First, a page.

|Alice Erma Bell and William Boyd Barrett|
"For family is what you wish would go away and leave you alone, and what you miss when they do." On A Clear Day
Memoirs from the pen of Alice Bell Barrett 1992
Ellwood City Ledger
Alice Bell Barrett
Alice Bell Barrett died peacefully in her sleep at the Shenango Presbyterian Senior Care Center on December 27, 2007, at 8:15 p.m. She had lived an active life for 97 years. She was born on June 19, 1910, on Bellvern, the family farm in Mercer County, Pennsylvania. As did her six older siblings, she helped with many of the farm chores. She milked cows and when electricity came to the farm she became adept at using automatic milkers. She especially liked hitching a draft horse and plowing a field or cultivating corn. Her favorite horse was Bird who pulled the family carriage, which at an early age she was allowed to drive. She recalled that Christmas was celebrated, but not elaborately. A banana or an orange was a special treat to find in the Christmas stocking. Her parents, who were among the few to attend college in the late 1880's and were committed to education, typically gave each child a book or two. Clothing was also a common gift, and usually handmade. Christmas day and Sundays were days for worship and rest, except for milking cows. The family made ice cream on special occasions, both in the winter and summer. The ice would come from the creek on the farm. It was stored in an underground chamber and covered with sawdust. As a child she rode on horseback to a one-room school. She graduated from Wilmington High School as valedictorian in 1927. She followed her six siblings to college and graduated from Westminster College, again at the top of her class, in 1930. She also attended the University of Iowa. She always felt fortunate that at the beginning of the depression she found a job teaching math in Ellwood City, PA, where she lived until 1990. She taught until her marriage on June 19, 1939, to the late W. Boyd Barrett, who preceded her in death on August 12, 1982. In later years she often substituted, and she assisted her husband in his insurance business. In the summer of 1932 she drove to California with a friend at a time when roads were primitive and in the deserts non-existent. She recalled refueling at one small town in the Mojave Desert and asking directions about the road to Barstow. The gas station attendant pointed in the dirt path and said there was no road; they should just follow the tire tracks. Twice more in the 1930's she drove to the west coast including Seattle and Tijuana. Later, with her husband, she traveled to all 50 states, the Canadian provinces, and 30 countries on six continents. One Sunday morning in 1964, while standing on a scaffold overlooking the Berlin Wall into East Berlin, the church bells rang in West Berlin. Her son, Bill, said: "Mother, you're missing church, probably for the first time in your life." "That's ok", she replied. "I'm seeing a more powerful sermon than I could ever hear". In addition to great faith she had a sense of humor. On a trip with her grandson Jonathan they were served lake trout for dinner, complete with the head. When the meal was finished, they placed the severed fish heads under the overturned coffee cups of the adjacent table. They often wondered with laughter at the reaction of the diners who found them. The Presbyterian Church was central in her life, starting with Unity Church in Mercer County. She was a member of the Calvin Presbyterian Church in Ellwood City, serving as a Sunday School teacher until she was 90, and as deacon and elder. She was active in the Shenango Presbytery and was a delegate to two national synods of the Presbyterian Church. She was especially supportive of the church's foreign missionaries. She served the Ellwood City Hospital as a member of the Hospital Auxiliary and as a trustee of the hospital. In 1962, with her husband and others, she helped organize Ellwood City's Meals on Wheels, which continues to serve the community. She was active in Eastern Star, the Garden Guild, and the Women's Club. In 1988, she was recognized in Ellwood City with the Distinguished Service Award, which her husband had received ten years earlier. She also received the Distinguished Alumni Award from Westminster College in 1988. She played basketball in her youth and golfed into her 90s. In her retirement years, she relished winters in Sun City, Arizona, where she could continue to play golf. In 1990 she moved from Ellwood City to New Wilmington, where she enjoyed living and socializing first at Beechwood Commons and since 2002 at Shenango-on-the-Green. She was at ease with all types of people from villagers in foreign missions to the President Lyndon Johnson and the Queen of England. She wrote an autobiography called "On A Clear Day, You Can See Forever." She is survived by her sons, Larry Barrett of Colorado Springs, CO, and William Barrett of Dover, MA. She was proud of her six grandchildren: Christina Barrett Robida of Natick, MA; Elizabeth Barrett Gardner, Billerica, MA; Jonathan W. Barrett of Tigard, OR; Brooks Barrett of South Boston, MA; Curtis Barrett of Chicago, IL, and Allison Barrett Carelli of Boston. She was overjoyed by her one great-grandson, Davis Gardner. A service will be held Monday, December 31, 2007, at 11 a.m. in the New Wilmington Presbyterian Church, South Market Street, New Wilmington, Pa. Visitation will be held Sunday from 3 to 7 p.m. in the SMITH FUNERAL HOME, 310 West Neshannock Ave., New Wilmington, Pa. Memorials may be made to the Shenango Presbyterian SeniorCare, 238 South Market St., New Wilmington, PA 16142.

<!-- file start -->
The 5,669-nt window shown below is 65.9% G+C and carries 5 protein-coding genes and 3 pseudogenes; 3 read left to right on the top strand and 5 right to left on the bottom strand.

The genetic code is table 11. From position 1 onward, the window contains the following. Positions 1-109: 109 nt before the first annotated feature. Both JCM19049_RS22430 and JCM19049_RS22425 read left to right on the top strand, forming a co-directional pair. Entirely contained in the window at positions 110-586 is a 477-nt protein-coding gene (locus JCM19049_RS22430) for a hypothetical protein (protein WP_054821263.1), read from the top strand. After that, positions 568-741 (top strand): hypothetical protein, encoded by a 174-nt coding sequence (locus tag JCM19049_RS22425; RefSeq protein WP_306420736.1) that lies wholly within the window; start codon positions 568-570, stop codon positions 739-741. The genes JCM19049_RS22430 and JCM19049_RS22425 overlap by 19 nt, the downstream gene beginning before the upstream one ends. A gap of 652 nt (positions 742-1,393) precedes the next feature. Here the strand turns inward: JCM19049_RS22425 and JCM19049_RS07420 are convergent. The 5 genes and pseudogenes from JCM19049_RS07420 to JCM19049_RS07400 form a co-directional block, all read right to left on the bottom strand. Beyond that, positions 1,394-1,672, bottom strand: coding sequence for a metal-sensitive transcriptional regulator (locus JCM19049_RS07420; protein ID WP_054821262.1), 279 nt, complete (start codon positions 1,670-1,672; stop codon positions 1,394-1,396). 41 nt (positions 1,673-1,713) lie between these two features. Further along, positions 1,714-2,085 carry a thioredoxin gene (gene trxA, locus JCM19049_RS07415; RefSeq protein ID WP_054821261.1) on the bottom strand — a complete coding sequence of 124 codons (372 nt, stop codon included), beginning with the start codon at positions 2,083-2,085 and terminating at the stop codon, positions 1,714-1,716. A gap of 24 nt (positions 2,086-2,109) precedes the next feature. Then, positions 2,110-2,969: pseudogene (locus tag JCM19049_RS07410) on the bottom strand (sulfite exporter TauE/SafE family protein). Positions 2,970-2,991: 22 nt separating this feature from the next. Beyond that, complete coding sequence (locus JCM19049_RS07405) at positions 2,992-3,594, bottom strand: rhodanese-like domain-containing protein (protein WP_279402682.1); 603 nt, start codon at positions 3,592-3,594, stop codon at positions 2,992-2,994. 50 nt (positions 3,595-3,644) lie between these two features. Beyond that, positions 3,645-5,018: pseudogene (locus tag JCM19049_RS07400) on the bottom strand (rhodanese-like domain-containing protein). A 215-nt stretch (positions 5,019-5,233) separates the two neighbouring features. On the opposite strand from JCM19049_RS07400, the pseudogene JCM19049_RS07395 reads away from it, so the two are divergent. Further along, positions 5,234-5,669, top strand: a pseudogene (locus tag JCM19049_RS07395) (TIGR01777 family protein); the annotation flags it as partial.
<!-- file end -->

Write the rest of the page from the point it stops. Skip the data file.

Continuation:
Alice Bell Barrett
on her 95th birthday
The William Bell Family Tree is a collection of information gathered by
Eric & Liz Davis,
Mary Eleanor Bell,
and Alice Erma Bell.
This HTML version was iniated in 1998 by Eric and Elizabeth Fisher-Davis.
Tree outline of Bell Generations